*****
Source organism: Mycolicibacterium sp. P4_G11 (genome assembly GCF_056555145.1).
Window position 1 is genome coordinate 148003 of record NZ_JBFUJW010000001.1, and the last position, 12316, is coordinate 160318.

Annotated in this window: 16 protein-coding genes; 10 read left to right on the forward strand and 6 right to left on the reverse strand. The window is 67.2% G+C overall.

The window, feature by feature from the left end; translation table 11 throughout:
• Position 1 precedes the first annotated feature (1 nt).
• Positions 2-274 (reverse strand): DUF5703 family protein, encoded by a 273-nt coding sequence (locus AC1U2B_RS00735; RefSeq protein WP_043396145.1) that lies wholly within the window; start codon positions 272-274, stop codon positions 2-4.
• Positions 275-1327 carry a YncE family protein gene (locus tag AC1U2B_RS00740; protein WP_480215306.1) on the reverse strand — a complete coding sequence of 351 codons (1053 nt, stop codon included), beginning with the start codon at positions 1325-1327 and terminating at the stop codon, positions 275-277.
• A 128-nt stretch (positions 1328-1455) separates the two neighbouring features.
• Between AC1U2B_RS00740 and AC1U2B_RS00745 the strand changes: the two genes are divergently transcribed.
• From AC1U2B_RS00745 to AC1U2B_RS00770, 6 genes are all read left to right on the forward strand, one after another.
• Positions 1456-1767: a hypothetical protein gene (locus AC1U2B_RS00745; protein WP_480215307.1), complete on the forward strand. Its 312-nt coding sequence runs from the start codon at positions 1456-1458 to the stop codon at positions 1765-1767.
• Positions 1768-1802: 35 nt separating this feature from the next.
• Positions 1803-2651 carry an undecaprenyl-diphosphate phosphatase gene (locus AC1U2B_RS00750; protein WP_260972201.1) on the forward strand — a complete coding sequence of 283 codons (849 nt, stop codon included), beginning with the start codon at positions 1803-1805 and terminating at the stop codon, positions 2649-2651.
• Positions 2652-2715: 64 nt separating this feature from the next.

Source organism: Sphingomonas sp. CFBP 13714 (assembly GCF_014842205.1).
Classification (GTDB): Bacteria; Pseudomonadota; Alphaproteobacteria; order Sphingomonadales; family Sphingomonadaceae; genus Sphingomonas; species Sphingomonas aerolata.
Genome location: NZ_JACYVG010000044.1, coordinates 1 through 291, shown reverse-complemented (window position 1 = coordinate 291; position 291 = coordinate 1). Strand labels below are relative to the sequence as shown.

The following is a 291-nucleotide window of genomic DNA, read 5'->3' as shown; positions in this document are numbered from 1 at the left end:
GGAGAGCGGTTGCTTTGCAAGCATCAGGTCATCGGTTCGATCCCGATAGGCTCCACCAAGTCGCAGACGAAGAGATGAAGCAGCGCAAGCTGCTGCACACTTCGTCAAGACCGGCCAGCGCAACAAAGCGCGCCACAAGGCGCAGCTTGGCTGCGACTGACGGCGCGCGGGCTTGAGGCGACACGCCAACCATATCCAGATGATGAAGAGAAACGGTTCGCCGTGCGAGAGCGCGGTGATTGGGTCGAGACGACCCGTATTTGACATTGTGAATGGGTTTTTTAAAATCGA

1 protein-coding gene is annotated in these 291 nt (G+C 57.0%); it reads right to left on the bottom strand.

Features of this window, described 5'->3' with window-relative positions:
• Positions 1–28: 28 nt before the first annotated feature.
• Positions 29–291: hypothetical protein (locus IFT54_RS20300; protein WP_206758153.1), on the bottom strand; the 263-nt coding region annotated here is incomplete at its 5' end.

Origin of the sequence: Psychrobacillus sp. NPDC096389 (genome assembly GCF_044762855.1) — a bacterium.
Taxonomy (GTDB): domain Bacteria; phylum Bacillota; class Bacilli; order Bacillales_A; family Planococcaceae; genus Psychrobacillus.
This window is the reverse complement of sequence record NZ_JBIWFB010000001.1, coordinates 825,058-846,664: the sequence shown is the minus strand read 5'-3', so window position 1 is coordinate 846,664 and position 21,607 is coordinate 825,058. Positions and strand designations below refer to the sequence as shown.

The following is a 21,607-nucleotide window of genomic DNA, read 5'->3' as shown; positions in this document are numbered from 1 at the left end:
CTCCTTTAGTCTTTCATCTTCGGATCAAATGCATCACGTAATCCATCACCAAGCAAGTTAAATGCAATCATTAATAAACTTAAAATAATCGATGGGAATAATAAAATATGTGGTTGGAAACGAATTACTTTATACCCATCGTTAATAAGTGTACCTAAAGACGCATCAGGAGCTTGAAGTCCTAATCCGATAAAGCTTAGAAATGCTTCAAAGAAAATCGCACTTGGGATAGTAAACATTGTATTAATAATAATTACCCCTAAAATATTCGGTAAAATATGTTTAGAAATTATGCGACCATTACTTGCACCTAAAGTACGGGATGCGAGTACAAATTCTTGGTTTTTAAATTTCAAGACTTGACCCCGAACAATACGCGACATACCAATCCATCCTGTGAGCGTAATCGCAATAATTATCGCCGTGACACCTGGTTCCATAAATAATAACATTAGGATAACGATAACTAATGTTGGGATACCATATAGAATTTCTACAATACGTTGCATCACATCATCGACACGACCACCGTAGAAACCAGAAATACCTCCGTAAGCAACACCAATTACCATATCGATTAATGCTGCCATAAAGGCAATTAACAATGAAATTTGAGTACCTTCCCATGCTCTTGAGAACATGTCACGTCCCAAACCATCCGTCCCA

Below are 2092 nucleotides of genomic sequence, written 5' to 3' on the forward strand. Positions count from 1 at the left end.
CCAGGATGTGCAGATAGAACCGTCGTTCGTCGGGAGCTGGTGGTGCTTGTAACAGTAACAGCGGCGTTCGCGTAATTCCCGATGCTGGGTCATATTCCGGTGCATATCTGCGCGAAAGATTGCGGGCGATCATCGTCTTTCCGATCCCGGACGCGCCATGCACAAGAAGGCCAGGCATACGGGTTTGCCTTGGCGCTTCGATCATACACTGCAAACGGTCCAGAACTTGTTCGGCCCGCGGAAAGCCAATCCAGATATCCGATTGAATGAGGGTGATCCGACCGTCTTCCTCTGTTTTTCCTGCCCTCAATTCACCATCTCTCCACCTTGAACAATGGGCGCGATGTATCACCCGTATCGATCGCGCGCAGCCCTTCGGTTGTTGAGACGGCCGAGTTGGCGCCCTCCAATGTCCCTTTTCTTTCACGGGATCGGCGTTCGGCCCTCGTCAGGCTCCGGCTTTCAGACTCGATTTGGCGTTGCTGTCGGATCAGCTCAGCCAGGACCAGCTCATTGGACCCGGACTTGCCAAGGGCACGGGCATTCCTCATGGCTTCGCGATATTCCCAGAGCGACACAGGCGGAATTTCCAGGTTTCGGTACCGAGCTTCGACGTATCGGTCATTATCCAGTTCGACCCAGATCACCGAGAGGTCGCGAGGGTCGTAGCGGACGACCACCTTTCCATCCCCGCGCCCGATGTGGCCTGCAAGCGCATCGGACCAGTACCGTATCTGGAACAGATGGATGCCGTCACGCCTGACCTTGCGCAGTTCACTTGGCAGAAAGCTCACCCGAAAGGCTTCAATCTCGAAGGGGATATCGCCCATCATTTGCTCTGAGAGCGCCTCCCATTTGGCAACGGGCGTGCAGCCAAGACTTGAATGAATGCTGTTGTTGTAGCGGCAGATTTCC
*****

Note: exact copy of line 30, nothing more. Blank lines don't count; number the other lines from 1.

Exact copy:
CCAGGATGTGCAGATAGAACCGTCGTTCGTCGGGAGCTGGTGGTGCTTGTAACAGTAACAGCGGCGTTCGCGTAATTCCCGATGCTGGGTCATATTCCGGTGCATATCTGCGCGAAAGATTGCGGGCGATCATCGTCTTTCCGATCCCGGACGCGCCATGCACAAGAAGGCCAGGCATACGGGTTTGCCTTGGCGCTTCGATCATACACTGCAAACGGTCCAGAACTTGTTCGGCCCGCGGAAAGCCAATCCAGATATCCGATTGAATGAGGGTGATCCGACCGTCTTCCTCTGTTTTTCCTGCCCTCAATTCACCATCTCTCCACCTTGAACAATGGGCGCGATGTATCACCCGTATCGATCGCGCGCAGCCCTTCGGTTGTTGAGACGGCCGAGTTGGCGCCCTCCAATGTCCCTTTTCTTTCACGGGATCGGCGTTCGGCCCTCGTCAGGCTCCGGCTTTCAGACTCGATTTGGCGTTGCTGTCGGATCAGCTCAGCCAGGACCAGCTCATTGGACCCGGACTTGCCAAGGGCACGGGCATTCCTCATGGCTTCGCGATATTCCCAGAGCGACACAGGCGGAATTTCCAGGTTTCGGTACCGAGCTTCGACGTATCGGTCATTATCCAGTTCGACCCAGATCACCGAGAGGTCGCGAGGGTCGTAGCGGACGACCACCTTTCCATCCCCGCGCCCGATGTGGCCTGCAAGCGCATCGGACCAGTACCGTATCTGGAACAGATGGATGCCGTCACGCCTGACCTTGCGCAGTTCACTTGGCAGAAAGCTCACCCGAAAGGCTTCAATCTCGAAGGGGATATCGCCCATCATTTGCTCTGAGAGCGCCTCCCATTTGGCAACGGGCGTGCAGCCAAGACTTGAATGAATGCTGTTGTTGTAGCGGCAGATTTCC